Governments are not immune from crises, particularly those that can topple administrations and put public officials in jail.  

From the 9/11 terrorist attacks to the Financial Crises of 2008, in addition to the response to Hurricane Katrina in 2005 and the aftermath of the Deepwater Horizon in 2010, disasters were made worse due to the government’s response. In each of those disasters, the decision to report on and provide updates on the crises were made at executive levels. Unfortunately, in each of those crises we learned that when governments fail, people suffer.

This was also evident in the (2015-Present) Flint Water Crises. Not only did the government fail at a local, regional, state and federal level but our elected leaders failed to listen to the warnings that could have avoided the crises.

Out of these issues, we learn a crisis itself doesn’t always do the most damage— the handling of it often does.

Before a crisis becomes a crisis, it’s a problem and our government leaders should never ignore a problem -- No matter how big or small.

In today’s digital world, we know too much and it is easier to gain a pulse of our community or constituents and identify areas of concern or even potential risks.

However, government officials, both elected and bureaucrats can be quick to dismiss the complainers or agitators. You know, the ones that attend and seek to speak at every city council meeting or legislative hearing – Listen to them; monitor their social media activity for areas of concern and respond when necessary.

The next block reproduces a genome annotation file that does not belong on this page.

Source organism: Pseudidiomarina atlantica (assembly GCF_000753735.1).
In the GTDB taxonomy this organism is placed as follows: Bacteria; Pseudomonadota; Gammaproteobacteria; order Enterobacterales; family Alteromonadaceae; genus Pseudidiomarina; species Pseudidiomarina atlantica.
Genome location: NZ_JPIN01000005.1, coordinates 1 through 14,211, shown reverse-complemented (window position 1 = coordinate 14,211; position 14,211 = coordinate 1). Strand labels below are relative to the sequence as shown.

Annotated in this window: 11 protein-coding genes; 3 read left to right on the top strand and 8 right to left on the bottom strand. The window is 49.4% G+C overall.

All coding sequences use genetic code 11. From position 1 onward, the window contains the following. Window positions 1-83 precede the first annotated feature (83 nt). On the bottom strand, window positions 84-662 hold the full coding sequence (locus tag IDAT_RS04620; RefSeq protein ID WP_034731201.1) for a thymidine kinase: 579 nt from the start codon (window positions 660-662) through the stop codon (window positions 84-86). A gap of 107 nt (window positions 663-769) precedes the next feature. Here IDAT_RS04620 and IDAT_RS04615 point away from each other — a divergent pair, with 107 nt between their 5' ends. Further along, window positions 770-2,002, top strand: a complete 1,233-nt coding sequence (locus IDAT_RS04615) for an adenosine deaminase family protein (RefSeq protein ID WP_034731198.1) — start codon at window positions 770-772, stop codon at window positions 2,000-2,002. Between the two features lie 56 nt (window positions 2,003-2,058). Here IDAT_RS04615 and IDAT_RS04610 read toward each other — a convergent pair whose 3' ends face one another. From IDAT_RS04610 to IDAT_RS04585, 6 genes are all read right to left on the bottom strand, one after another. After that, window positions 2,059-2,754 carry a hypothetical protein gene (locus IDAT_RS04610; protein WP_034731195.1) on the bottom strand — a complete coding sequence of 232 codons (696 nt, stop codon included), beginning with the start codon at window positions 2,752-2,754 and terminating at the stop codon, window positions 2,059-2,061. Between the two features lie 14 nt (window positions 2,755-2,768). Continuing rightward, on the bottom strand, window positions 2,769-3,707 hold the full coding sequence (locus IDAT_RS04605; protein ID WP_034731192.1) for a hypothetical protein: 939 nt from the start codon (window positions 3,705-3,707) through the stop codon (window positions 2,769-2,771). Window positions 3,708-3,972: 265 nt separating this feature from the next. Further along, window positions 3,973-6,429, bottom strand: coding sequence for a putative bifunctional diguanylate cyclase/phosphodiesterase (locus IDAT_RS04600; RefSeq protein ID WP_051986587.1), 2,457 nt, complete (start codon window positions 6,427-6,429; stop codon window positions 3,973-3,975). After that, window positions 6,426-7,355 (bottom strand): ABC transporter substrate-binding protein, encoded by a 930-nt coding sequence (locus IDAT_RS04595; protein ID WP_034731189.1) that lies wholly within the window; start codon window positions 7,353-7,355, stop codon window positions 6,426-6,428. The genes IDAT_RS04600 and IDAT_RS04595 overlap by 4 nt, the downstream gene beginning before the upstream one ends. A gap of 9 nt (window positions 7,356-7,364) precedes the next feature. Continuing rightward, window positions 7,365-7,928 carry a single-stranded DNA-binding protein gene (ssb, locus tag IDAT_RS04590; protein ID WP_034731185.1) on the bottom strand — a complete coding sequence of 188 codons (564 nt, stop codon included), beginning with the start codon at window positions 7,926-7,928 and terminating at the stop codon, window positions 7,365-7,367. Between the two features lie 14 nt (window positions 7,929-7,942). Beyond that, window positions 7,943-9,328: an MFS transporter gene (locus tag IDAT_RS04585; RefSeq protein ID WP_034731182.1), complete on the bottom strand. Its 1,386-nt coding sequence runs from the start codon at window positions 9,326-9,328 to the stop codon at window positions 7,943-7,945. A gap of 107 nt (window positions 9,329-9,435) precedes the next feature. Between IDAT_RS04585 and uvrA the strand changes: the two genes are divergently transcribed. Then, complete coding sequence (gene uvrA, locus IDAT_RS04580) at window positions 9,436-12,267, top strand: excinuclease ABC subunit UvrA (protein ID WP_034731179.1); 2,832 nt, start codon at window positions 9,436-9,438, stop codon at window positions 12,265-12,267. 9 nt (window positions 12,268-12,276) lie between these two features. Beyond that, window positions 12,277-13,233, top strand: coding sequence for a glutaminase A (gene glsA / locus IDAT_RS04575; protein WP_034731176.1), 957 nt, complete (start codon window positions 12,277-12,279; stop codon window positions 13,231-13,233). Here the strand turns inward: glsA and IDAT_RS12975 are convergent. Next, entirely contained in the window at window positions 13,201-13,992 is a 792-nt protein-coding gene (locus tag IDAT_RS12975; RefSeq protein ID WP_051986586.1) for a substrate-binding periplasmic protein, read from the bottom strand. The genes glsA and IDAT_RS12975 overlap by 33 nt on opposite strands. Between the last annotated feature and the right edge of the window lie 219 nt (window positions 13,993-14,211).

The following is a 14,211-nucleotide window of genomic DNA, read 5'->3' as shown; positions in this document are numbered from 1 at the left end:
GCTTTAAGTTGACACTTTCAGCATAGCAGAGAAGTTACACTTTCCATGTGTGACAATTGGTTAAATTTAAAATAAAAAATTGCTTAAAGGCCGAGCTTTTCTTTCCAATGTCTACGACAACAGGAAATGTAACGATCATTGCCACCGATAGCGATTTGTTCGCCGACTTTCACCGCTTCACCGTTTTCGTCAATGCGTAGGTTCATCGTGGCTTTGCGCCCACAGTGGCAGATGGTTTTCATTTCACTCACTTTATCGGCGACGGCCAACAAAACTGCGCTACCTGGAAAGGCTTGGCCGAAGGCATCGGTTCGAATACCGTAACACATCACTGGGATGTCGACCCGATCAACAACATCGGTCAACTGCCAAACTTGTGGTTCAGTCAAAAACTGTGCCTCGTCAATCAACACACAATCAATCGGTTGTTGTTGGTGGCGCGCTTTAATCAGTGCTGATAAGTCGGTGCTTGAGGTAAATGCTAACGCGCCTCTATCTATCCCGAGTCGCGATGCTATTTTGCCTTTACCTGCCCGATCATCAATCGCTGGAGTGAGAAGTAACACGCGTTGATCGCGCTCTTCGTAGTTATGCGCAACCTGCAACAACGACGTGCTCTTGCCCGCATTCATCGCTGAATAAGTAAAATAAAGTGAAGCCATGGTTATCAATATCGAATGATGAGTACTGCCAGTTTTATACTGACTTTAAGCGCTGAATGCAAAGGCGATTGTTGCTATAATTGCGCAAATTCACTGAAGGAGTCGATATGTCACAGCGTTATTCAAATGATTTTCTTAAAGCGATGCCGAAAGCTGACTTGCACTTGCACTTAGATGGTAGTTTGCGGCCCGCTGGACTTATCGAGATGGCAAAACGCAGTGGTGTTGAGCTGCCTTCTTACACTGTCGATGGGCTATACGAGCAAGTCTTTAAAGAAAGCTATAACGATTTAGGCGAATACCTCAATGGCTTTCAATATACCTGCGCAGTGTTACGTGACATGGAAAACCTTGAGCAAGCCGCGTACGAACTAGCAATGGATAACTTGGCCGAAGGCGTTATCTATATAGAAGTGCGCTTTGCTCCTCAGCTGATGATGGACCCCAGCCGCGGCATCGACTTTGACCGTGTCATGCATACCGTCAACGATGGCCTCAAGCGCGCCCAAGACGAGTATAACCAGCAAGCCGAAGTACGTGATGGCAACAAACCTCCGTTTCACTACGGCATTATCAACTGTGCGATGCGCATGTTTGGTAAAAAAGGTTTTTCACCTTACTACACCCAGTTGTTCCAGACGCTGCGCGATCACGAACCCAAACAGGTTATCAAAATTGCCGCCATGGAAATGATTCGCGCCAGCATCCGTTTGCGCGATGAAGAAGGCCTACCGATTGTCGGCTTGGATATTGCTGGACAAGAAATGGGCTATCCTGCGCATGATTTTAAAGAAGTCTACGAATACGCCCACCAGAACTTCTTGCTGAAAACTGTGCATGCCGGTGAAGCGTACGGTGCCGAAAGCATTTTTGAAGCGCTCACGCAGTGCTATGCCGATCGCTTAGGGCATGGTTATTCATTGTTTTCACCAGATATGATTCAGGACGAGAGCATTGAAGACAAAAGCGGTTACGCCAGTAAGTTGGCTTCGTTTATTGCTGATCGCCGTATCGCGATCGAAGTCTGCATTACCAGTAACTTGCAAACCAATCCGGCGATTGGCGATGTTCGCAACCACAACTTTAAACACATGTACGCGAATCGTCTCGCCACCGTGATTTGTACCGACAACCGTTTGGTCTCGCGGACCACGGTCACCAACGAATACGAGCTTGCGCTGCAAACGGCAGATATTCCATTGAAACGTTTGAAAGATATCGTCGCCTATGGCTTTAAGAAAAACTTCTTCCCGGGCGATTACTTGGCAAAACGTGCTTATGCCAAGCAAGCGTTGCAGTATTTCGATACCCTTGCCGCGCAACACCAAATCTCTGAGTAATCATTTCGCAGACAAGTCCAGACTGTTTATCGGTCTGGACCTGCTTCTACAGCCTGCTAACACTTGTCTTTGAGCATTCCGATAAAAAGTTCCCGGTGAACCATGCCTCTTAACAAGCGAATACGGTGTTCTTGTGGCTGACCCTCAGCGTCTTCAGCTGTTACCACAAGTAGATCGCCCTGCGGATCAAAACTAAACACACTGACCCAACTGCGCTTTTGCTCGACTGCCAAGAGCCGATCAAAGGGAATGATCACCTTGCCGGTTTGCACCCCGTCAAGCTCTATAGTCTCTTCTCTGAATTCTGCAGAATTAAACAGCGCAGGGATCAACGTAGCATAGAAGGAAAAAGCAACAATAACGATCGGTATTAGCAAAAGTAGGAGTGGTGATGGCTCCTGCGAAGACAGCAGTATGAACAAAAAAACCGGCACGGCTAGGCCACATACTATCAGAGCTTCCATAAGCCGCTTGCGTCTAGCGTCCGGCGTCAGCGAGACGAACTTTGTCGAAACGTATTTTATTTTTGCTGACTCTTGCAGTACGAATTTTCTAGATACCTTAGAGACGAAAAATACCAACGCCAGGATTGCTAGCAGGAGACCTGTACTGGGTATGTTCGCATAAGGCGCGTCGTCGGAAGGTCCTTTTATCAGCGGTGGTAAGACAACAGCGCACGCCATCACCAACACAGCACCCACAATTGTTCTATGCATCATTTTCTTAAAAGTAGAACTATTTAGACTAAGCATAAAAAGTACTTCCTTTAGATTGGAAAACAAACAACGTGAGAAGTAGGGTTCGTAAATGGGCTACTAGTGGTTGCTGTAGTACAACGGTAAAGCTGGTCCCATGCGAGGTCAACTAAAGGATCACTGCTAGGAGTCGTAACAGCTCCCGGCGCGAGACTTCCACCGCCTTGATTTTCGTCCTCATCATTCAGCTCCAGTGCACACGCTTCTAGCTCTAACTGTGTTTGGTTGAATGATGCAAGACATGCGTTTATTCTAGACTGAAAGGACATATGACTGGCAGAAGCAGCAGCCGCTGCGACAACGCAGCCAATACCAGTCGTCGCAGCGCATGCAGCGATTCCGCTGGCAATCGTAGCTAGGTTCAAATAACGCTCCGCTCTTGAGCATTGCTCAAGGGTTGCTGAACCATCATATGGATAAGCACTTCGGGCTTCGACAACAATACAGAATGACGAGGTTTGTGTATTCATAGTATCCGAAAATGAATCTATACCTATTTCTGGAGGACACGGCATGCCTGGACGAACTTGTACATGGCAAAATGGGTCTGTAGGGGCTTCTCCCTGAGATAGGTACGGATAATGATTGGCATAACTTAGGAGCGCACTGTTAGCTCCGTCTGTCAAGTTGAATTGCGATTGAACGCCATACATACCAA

Monitoring the chatter around the community helps eliminate risk because they help identify the areas where problems will percolate. However, while governments can and should plan, prepare and train for various disasters, to help respond to a crisis as a leader within government, it is important to have a blueprint to guide a department director, mayor, police chief or Governor, should a crisis occur.

This begins with anticipating areas where you are vulnerable.

Listen to your constituents and don’t be quick to dismiss the agitators. Use those that speak up and speak out as your early warning system in trying to limit a problem from becoming an issue. 

Leverage digital and social media to monitor the chatter and remain visible in the community to avoid future problems. This includes meeting with the people that often speak up against you.